The Empathy Project is in the style of "verbatim theater," or "documentary theater," meaning that it's constructed from interviews of real people about their lives (the most well-known of this kind of play is The Laramie Project). Each of the nine actors (Song Kim, Dominique Jones, Shanan Custer, Oogie_Push, Siddeeqah Shabazz, Kim Vasquez, Peter Colburn, Marci Lucht, and Joshua C. Larson) play one or two of the interviewees (names and locations have been changed to protect their identity) through what feels like monologues in conversation. The individual stories are separate and different, doled out in pieces throughout the show, but they're put together in a way that draws parallels between the stories. For most of the show, the whole cast is on stage, listening to each other and empathizing, even if not involved in the story at the moment.
Even though the show consists primarily of dialogue rather than plot or action, the cast doesn't just stand there and speak. Director Claribel Gross makes full use of the space in Park Square's basement thrust stage, as the cast moves around in neat formations or orderly chaos. They occasionally perform dancelike movement, sometimes literally leaning into each other, that heightens the emotions of the stories (devised by the cast during the rehearsal process). This piece was effective just with people speaking from individual zoom boxes, but it has become so much more as the stories intersect and interact in the same space.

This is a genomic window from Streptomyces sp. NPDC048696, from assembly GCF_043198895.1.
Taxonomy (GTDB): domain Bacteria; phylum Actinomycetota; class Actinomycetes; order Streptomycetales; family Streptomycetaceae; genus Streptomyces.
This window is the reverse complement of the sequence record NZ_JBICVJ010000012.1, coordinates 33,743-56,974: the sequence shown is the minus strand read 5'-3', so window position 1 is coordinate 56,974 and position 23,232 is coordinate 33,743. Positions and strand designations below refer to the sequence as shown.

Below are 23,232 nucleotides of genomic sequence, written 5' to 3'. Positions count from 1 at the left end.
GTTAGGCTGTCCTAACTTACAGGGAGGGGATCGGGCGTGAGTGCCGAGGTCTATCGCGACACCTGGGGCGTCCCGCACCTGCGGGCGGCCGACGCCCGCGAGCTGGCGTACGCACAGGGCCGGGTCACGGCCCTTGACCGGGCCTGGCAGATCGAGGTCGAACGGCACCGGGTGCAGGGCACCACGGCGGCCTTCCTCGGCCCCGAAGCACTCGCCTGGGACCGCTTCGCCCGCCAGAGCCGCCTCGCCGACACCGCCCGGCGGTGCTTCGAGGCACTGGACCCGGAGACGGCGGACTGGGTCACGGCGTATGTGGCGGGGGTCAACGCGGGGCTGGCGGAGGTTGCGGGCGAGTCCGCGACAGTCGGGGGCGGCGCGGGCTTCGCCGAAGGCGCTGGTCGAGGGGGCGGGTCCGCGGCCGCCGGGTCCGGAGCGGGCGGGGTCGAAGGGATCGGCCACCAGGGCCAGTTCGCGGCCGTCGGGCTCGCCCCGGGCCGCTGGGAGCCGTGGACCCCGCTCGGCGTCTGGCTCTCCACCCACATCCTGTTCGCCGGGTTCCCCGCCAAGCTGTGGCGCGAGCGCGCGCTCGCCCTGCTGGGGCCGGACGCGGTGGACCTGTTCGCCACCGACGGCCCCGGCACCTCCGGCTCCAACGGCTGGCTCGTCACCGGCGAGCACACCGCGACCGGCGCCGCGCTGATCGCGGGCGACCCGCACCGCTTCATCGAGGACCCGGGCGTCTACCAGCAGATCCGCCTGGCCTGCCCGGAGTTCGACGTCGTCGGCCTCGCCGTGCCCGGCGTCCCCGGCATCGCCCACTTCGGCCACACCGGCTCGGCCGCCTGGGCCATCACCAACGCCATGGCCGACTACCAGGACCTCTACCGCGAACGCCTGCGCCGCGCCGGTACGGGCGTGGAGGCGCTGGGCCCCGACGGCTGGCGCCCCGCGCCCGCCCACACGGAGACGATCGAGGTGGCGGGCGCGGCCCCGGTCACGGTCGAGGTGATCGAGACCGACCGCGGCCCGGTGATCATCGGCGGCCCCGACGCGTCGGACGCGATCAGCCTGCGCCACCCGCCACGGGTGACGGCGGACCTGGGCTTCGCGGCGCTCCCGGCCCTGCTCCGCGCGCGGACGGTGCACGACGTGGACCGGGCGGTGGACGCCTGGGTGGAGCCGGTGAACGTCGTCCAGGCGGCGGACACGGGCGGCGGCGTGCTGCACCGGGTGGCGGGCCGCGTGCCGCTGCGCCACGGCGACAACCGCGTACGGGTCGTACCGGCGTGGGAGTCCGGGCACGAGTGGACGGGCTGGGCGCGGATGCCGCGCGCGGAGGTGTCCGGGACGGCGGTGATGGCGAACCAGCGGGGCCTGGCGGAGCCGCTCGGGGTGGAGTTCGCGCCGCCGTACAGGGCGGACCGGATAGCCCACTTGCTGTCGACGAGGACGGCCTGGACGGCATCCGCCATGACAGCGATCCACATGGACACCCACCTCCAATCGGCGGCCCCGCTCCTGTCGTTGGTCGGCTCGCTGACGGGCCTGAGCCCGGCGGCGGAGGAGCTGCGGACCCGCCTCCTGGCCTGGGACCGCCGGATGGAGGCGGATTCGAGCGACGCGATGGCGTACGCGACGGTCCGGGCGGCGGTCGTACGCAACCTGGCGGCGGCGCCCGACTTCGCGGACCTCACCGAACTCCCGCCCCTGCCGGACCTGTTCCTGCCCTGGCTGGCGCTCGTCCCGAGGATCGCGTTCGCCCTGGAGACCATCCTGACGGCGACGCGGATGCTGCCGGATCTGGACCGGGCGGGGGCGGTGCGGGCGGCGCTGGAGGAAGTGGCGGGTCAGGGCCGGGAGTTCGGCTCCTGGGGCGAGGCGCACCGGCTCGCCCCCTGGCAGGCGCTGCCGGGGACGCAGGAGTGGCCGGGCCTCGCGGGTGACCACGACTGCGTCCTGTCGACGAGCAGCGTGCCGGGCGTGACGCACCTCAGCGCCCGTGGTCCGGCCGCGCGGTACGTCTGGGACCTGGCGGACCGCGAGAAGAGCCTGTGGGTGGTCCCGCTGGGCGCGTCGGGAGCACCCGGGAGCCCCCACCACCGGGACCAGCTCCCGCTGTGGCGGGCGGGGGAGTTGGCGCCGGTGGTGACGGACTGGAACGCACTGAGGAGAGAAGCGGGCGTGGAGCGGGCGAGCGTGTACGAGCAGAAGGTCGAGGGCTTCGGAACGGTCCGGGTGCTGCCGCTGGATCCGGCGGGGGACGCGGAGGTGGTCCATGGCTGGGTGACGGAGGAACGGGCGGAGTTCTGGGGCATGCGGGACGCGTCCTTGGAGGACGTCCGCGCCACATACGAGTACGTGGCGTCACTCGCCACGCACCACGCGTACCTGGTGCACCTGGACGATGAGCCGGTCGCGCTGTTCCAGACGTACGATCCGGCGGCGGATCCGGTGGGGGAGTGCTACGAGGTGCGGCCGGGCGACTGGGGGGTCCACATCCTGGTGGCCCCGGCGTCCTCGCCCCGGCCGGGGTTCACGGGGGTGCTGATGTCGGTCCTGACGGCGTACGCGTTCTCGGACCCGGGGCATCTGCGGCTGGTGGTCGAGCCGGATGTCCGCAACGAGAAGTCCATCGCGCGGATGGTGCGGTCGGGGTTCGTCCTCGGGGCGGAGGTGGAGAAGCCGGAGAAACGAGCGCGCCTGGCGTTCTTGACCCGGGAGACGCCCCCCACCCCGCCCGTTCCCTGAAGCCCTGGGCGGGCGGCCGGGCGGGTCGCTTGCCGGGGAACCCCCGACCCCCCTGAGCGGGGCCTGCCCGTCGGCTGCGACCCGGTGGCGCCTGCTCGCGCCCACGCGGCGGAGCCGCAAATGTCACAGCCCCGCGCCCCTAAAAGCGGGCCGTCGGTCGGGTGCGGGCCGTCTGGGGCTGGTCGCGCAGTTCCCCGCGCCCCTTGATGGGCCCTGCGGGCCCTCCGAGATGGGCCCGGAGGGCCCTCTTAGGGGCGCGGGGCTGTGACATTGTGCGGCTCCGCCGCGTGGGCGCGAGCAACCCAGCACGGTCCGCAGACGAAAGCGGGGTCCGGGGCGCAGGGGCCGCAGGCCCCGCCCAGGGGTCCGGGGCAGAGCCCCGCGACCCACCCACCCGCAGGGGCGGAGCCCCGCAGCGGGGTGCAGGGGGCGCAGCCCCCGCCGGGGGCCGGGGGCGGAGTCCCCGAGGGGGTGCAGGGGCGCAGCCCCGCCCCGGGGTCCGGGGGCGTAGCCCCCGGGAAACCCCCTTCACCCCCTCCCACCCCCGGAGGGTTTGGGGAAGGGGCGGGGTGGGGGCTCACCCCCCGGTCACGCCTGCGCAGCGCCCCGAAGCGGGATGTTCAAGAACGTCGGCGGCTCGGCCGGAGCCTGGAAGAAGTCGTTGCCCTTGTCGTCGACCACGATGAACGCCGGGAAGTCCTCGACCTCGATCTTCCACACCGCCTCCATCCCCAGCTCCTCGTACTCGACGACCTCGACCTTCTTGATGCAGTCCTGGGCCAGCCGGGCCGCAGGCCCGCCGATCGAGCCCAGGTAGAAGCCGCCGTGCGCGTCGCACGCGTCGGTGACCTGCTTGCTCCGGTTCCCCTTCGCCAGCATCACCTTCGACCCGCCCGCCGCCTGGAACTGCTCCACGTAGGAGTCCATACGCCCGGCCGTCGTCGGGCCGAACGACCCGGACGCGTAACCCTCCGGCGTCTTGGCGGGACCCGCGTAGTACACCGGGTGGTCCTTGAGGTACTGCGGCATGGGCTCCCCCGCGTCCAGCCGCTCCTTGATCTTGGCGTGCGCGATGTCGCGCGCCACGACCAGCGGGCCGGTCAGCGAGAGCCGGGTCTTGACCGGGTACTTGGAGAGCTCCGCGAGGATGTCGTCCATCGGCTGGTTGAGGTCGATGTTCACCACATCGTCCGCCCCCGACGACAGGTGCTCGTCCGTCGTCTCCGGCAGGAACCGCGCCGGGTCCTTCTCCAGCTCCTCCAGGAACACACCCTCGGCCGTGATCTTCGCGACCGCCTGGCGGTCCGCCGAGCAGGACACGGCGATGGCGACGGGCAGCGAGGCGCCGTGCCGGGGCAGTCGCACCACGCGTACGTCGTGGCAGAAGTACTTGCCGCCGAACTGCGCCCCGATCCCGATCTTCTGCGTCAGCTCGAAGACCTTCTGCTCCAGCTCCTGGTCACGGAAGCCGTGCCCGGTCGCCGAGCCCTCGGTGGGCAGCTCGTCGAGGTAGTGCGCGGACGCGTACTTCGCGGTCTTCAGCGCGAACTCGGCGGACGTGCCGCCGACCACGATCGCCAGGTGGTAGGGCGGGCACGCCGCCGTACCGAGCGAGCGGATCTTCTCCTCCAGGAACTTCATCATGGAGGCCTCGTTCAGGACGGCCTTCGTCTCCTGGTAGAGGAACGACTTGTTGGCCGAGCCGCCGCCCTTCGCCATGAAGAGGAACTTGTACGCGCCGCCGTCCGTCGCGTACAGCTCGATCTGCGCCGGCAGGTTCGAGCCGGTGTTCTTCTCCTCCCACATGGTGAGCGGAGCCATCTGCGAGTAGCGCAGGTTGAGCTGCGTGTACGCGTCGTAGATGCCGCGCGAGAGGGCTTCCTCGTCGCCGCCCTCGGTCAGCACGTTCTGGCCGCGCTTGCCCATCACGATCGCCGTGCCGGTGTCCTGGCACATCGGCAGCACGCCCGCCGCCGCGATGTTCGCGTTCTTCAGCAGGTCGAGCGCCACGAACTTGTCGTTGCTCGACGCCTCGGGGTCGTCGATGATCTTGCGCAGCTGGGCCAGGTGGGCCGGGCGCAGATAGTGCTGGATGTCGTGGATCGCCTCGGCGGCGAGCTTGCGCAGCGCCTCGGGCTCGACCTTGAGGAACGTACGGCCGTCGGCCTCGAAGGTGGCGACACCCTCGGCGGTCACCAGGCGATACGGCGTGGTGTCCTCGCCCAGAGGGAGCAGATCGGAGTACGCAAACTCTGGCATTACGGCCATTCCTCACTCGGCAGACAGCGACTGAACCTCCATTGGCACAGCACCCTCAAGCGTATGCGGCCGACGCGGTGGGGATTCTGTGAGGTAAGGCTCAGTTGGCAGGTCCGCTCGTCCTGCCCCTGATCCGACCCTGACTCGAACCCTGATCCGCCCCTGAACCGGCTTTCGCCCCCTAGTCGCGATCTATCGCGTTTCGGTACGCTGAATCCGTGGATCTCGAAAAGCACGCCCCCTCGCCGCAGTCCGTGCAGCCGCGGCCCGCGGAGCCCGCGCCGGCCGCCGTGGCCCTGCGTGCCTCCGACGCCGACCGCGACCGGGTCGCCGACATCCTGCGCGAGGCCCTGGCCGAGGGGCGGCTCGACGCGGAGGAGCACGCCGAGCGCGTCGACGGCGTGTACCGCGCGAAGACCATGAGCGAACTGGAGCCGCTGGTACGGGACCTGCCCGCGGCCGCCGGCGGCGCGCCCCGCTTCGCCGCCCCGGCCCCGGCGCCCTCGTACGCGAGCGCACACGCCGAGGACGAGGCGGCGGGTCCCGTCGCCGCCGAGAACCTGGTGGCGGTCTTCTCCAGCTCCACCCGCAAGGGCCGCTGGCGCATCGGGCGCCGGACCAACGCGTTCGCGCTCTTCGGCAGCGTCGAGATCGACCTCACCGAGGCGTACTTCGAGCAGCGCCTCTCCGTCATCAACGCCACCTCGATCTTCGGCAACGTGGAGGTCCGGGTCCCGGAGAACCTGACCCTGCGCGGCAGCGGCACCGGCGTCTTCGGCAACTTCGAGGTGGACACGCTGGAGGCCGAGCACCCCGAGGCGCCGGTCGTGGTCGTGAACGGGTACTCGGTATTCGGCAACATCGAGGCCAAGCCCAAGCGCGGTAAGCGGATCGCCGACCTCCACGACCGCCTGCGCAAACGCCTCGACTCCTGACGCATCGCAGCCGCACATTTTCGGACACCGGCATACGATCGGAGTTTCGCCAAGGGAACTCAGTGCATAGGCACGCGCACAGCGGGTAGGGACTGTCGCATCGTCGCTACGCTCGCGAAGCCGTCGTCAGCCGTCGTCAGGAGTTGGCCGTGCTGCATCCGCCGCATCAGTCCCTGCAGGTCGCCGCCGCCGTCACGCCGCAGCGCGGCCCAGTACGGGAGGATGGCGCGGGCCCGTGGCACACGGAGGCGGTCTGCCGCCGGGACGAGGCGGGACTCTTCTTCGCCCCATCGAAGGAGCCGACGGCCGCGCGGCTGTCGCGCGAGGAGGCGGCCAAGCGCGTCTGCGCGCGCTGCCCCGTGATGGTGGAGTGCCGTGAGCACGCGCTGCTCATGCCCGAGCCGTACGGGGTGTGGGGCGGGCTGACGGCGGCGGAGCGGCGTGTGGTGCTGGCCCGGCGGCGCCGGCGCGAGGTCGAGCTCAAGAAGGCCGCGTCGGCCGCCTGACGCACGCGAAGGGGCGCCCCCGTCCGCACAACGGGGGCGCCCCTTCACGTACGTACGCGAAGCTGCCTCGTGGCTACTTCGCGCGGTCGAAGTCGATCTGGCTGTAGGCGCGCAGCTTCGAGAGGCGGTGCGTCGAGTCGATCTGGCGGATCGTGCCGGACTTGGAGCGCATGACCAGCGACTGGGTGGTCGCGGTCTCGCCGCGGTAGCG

The clean and simple set features the familiar shape of our state, cut into a few pieces, with a couple different levels and boxes to sit on that add interest to the empty space. The cast is dressed in basic clothing that doesn't distract from the storytelling and allows them to transform into different characters. (Scenic design by Mina Kinukawa, costume design by Khamphian Vang.)
The Empathy Project is a great example of the kind of theater coming out of the challenging events of the last few years - a global pandemic, the murder of George Floyd, divisive elections. Theater like this helps us make sense of what we've been going through, what we've been feeling, and does exactly what the title says - engender empathy with people whose lives and experiences may be different from our own. Only three more performances remain in this short run; click here for more info and to purchase tickets.